Look out Roche. Because here comes GlaxoSmithKline ($GSK) touting upbeat results of two Phase III studies of the targeted drugs dabrafenib and trametinib in patients with metastatic melanoma. And the London-based drugmaker is now out to see how the pair of drugs taken together compares with Roche's ($RHHBY) approved Zelboraf in combating the deadly skin cancer.
During the American Society for Clinical Oncology meeting in Chicago, GSK provided data from the two late-stage studies that compared each of its experimental treatments alone to standard chemotherapy in metastatic melanoma patients with BRAF mutations. In the BREAK3 study, patients on GSK's BRAF-blocking drug dabrafenib lived for 5.1 months without their cancer advancing compared with 2.7 months of PFS for patients on chemotherapy. And the METRIC study showed that patients on GSK's MEK inhibitor trametinib went 4.8 months without their cancer worsening, more than three times longer than patients who got chemo.
Some typical side effects for patients on trametinib included rashes, diarrhea and fatigue, while some patients taking dabrafenib had hyperkeratosis, headaches and pyrexia.
GSK plans to submit applications for approval of each of the targeted drugs for treating the skin cancer. Yet investigators and company officials are most jazzed about the prospects of using a combo of the two drugs to treat melanoma, after a Phase I/II study showed that the tandem of treatments reduced the risk of a common side effect of therapy with BRAF inhibitors--the development of non-melanoma skin tumors. A new Phase III study compares the combo with Roche's BRAF inhibitor Zelboraf, which was approved last year, and another late-stage trial puts the combo of experimental drugs head-to-head with GSK's dabrafenib.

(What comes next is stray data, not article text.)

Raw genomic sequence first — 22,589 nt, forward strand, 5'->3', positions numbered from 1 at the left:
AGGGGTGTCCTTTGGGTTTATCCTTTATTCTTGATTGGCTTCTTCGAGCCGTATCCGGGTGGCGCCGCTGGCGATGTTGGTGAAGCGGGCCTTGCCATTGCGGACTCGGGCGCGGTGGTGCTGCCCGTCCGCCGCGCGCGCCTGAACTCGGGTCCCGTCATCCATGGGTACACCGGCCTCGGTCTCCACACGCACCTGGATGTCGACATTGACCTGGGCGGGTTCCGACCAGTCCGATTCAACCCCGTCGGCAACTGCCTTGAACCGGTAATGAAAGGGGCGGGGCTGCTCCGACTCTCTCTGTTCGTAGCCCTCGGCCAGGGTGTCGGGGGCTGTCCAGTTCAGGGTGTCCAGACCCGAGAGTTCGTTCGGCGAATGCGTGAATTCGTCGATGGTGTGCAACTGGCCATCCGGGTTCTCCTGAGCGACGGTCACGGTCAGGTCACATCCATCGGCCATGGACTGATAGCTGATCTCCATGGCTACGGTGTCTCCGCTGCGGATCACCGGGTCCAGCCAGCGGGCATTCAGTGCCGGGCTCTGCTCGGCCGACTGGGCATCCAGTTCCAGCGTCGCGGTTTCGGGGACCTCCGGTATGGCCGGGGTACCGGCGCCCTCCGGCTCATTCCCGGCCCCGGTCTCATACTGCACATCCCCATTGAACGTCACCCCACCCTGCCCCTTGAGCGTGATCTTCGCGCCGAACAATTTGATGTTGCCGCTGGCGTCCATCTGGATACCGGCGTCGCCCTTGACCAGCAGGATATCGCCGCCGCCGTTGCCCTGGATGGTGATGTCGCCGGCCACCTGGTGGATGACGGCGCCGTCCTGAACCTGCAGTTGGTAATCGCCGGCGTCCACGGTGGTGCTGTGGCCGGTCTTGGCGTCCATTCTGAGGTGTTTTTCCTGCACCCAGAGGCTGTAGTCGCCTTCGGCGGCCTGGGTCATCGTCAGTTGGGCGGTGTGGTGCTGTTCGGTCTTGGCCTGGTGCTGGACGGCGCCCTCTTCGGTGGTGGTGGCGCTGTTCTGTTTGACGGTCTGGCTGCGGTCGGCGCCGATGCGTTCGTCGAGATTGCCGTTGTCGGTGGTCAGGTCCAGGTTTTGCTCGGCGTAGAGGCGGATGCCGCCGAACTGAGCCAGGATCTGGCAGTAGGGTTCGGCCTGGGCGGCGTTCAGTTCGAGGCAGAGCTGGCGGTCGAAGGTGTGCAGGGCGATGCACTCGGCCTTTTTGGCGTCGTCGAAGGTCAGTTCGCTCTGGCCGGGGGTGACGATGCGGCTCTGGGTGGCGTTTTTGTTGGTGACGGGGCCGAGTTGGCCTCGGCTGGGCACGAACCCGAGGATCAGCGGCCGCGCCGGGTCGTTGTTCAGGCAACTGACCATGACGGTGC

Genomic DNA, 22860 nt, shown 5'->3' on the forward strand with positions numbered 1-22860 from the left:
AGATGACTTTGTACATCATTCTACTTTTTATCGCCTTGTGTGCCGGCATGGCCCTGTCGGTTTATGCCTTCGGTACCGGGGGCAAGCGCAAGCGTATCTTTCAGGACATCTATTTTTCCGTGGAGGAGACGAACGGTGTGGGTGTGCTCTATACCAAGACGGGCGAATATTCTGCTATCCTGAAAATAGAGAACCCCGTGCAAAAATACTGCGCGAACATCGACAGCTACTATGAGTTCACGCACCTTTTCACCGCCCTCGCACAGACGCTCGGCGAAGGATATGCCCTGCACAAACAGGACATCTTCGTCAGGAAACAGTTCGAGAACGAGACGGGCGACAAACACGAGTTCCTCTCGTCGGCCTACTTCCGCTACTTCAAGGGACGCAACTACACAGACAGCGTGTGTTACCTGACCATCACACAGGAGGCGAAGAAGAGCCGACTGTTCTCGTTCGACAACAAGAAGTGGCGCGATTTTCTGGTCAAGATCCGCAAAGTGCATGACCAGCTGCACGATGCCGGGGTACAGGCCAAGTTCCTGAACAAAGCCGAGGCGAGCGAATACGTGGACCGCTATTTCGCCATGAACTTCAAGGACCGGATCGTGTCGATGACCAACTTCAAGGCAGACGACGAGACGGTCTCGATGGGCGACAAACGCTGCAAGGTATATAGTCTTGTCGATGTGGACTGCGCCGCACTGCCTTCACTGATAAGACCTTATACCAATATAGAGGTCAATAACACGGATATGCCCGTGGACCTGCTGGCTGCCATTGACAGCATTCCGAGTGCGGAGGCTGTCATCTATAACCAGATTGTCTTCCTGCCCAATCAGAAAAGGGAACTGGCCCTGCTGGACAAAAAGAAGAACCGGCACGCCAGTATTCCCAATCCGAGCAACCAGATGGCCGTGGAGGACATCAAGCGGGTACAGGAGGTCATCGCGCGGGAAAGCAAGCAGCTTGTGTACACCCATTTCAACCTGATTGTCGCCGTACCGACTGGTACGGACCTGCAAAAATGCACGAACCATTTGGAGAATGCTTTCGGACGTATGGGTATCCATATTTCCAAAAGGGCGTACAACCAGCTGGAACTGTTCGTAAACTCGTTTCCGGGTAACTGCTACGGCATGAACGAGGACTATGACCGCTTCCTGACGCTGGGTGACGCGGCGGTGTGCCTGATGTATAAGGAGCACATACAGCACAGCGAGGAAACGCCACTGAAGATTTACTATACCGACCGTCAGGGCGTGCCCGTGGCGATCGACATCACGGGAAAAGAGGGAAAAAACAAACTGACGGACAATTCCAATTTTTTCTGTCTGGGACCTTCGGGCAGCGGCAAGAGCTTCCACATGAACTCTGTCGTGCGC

Citigroup analyst Andrew Baum provided some blockbuster sales estimates of the two GSK drugs, saying in note to investors that the pair could bring 1.5 billion pounds in 2020, according to Bloomberg, and he believes that the British drug giant could quickly draw business away from rival Roche for BRAF inhibitors.
For GSK, the rapid development of the two programs underscores the changing landscape of R&D in oncology.
"It has been the fastest experience of my entire career," Paolo Paoletti, the president of GSK Oncology, tells FierceBiotech.
Starting a little more than three years ago, GSK launched early-stage studies of the two drugs, adapting and expanding the studies to add patients and test doses. Luckily, he adds, GSK had the two drugs in-house. And the speed with which they've been developed will help investigators in other programs, where the emphasis will be on rapidly gaining proof-of-concept data on smaller groups of patients who share a specific mutation.
"We are rolling; the interest is so great the enrollment will be very quick," he told Bloomberg, of the late-stage trials of the combo treatment. And he added that his company could be on to a new gold standard for melanoma care if the trials pan out.
Editor's note: Updated with a quote and reporting from Editor-in-Chief John Carroll, who interviewed GSK today at the ASCO meeting.